Water towers are large, elevated water storage containers designed to hold a water supply at a height sufficient to pressurize a water distribution system.
How They Work
The height of the tower provides the hydrostatic pressure for the water supply system. The volume of the reservoir and the diameter of the piping regulate water pressure and flow rate. As the water level in the tank drops, a ballcock lets more water into the tank, in a design similar to a toilet.
Water towers can be constructed from a variety of materials, such as steel, concrete or wood. The towers are usually spherical or cylindrical, but custom shapes are available to suit unique needs. Some water towers are quite large and serve whole communities, although, in certain areas, such as New York City, smaller water towers are constructed for individual buildings. Ornate coverings and fancy brickwork may be used to cover what may otherwise be an eyesore, or they may be simply painted. Some municipal water towers have the name of the city painted in large letters on the roof as a navigational aid to aviators.
Water towers are used for the following purposes:
- They ensure that water will reach the upper floors of a building. New York City was one of the first cities to mandate the installation of water towers during the 1800s, which were required on every building higher than six floors;
- They ensure that water sprays from the tap with adequate force;
- They prevent backflow of groundwater into a system. In hilly areas, parts of a gravity-flow water supply may be subject to negative pressure, which can cause groundwater to be sucked into the system through leaks, bringing with it dirt, fertilizers and/or microorganisms.
- They reduce the chance that water will freeze during cold weather. It is difficult for water in a water tower to freeze if it is constantly being drained and refilled.
- They can supply water to a building during a power outage. They cannot supply water to a building indefinitely without electricity, however, because a pump is required to refill the tower.
- Water towers contain reservoirs to help provide water during peak usage times, reducing stress on the municipal water system.
- They are a cheaper alternative to pumps, which demand electricity and must be maintained.
Water Towers in New York City
Perhaps nowhere are water towers such an ingrained, yet anachronistic, element of a cityscape as in New York City. The robust steel and glass skyline there is dotted with small wooden water towers that are easy to mistake for vanishing relics of a bygone era. Many New Yorkers don’t realize, however, that these towers are not antiques –- most people drink, brush their teeth and bathe from the water they provide every day.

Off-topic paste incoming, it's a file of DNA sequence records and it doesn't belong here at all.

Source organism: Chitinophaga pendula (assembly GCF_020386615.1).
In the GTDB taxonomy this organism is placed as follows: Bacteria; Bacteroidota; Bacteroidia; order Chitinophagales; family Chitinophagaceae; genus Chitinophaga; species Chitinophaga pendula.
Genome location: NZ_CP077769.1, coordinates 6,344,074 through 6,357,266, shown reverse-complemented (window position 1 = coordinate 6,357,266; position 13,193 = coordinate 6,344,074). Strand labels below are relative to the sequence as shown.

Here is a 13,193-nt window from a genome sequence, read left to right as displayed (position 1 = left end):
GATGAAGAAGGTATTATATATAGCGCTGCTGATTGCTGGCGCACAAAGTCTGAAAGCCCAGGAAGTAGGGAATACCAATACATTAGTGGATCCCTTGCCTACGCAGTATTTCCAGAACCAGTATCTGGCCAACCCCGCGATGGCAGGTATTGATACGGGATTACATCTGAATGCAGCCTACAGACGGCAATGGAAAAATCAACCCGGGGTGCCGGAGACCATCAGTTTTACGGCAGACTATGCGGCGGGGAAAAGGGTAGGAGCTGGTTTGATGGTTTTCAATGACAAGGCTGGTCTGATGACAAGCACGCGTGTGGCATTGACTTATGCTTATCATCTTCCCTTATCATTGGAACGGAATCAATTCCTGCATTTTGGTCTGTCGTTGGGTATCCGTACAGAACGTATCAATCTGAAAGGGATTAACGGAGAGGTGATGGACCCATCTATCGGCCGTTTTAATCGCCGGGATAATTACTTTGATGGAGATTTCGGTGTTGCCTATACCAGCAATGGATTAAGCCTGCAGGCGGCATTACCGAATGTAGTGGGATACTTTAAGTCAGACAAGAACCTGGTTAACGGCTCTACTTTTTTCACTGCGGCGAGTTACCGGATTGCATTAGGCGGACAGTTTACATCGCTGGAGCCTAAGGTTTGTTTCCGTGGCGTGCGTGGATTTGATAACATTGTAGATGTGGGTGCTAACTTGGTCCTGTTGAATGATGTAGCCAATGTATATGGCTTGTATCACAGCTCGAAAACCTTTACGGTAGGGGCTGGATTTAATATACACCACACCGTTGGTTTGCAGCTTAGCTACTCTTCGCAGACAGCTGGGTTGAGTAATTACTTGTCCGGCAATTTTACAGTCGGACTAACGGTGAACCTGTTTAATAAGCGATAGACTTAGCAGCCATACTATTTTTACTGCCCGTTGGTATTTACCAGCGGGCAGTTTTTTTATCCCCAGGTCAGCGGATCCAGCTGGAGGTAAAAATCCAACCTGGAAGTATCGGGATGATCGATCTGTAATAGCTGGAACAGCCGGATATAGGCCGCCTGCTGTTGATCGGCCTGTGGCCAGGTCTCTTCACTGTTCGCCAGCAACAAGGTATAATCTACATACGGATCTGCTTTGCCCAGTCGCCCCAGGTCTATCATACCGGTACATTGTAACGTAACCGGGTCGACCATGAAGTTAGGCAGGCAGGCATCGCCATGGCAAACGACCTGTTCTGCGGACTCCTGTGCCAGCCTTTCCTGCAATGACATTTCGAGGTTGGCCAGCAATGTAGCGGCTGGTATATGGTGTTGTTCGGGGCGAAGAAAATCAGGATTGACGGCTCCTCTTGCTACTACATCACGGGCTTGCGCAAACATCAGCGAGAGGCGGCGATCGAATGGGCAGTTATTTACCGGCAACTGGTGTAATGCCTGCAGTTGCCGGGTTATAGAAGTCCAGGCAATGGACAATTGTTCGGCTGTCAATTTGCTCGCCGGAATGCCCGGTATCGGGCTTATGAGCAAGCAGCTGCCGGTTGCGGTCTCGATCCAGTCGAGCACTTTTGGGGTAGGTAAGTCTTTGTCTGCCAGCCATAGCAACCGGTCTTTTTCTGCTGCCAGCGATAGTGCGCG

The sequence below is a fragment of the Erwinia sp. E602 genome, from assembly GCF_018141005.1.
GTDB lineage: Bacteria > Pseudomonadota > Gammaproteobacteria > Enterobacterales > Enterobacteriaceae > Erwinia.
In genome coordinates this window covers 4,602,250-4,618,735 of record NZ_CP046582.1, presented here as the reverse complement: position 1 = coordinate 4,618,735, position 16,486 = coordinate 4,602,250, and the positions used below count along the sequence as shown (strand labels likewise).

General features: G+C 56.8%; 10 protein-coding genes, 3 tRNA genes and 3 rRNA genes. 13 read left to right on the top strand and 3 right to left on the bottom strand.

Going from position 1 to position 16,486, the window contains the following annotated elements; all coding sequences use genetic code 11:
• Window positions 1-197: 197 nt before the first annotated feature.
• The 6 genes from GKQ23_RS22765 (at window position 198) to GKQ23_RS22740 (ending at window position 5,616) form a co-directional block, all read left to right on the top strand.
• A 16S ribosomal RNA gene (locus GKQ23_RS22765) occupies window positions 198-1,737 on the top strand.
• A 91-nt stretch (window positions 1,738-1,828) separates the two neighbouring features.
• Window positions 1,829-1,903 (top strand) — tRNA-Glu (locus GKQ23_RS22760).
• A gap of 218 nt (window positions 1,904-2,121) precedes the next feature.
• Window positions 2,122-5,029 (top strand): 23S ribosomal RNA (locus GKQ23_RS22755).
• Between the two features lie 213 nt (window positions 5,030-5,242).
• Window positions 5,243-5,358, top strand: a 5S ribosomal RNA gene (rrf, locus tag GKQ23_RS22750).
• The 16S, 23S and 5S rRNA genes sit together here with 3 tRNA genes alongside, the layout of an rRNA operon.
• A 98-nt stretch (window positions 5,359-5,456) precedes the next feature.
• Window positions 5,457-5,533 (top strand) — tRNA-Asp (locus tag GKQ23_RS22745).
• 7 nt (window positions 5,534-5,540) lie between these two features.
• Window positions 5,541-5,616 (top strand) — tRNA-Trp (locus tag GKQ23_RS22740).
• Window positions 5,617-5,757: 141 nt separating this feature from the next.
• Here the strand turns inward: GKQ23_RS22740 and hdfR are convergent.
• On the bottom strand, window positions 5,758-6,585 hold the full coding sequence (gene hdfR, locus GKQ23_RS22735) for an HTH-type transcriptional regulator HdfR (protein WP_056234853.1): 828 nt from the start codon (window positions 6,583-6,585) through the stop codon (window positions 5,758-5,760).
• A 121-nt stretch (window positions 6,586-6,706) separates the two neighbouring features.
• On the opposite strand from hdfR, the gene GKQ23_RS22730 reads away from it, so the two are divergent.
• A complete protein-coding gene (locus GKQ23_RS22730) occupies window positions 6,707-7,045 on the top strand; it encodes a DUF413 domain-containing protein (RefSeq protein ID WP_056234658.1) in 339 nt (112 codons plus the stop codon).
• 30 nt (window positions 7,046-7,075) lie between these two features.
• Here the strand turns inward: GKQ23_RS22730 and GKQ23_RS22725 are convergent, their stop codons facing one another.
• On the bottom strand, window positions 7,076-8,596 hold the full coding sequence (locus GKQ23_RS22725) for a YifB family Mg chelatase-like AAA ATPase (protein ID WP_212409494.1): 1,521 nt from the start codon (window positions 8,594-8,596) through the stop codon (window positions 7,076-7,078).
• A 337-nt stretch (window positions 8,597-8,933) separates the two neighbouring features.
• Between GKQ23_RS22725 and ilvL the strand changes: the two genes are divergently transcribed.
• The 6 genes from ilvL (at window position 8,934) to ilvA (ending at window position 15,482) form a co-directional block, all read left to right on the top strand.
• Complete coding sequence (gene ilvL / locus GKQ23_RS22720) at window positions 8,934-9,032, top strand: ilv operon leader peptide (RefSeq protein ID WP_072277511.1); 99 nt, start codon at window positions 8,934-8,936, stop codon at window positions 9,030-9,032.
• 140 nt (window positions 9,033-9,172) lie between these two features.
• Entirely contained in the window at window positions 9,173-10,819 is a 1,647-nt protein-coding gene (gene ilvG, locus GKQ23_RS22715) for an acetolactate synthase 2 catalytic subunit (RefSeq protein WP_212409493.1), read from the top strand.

Made from wood that is neither painted nor chemically treated, New York’s water towers appear old as a necessary consequence of safeguarding potable water from contamination. They are still made from wood rather than more modern-looking metal, because metal is often prohibitively expensive. Even so, many New Yorkers have found value in the quaint, traditional feel that these towers convey, reminding a cutting-edge city of its past. In the New York community of Tribeca, water towers are required on all buildings regardless of whether or not they are functional.
The original water tower builders were barrel makers who expanded their craft to meet a modern need, as city buildings grew taller. Water towers were necessary to prevent the need for excessively high water pressure at lower heights, which could burst pipes. Today, New York water towers are all made by one of two local, family-owned companies — Rosenwach Tank Company and the Isseks Brothers. Rosenwach has about 10,000 tanks in the city and can build up to 300 a year — though they’ve been sluggish lately, as has much of the construction industry.
When the towers are filled for the first time they leak, but the wood quickly swells into a leak-proof membrane that will hold for 30 to 35 years. CCPIA inspectors need only be concerned with leaking water towers, which probably need to be replaced. A crew of six men can tear down an old tank and install a new one in about 24 hours. It then takes several hours for pumps to fill them with water. Water exits from the top of the tank instead of the bottom, where natural sediments gradually accumulate. Periodic maintenance must be performed to remove natural sediments that accumulate at the base of the tank.
In summary, water towers are water storage containers that use the force of gravity to supply potable water to building and community residents.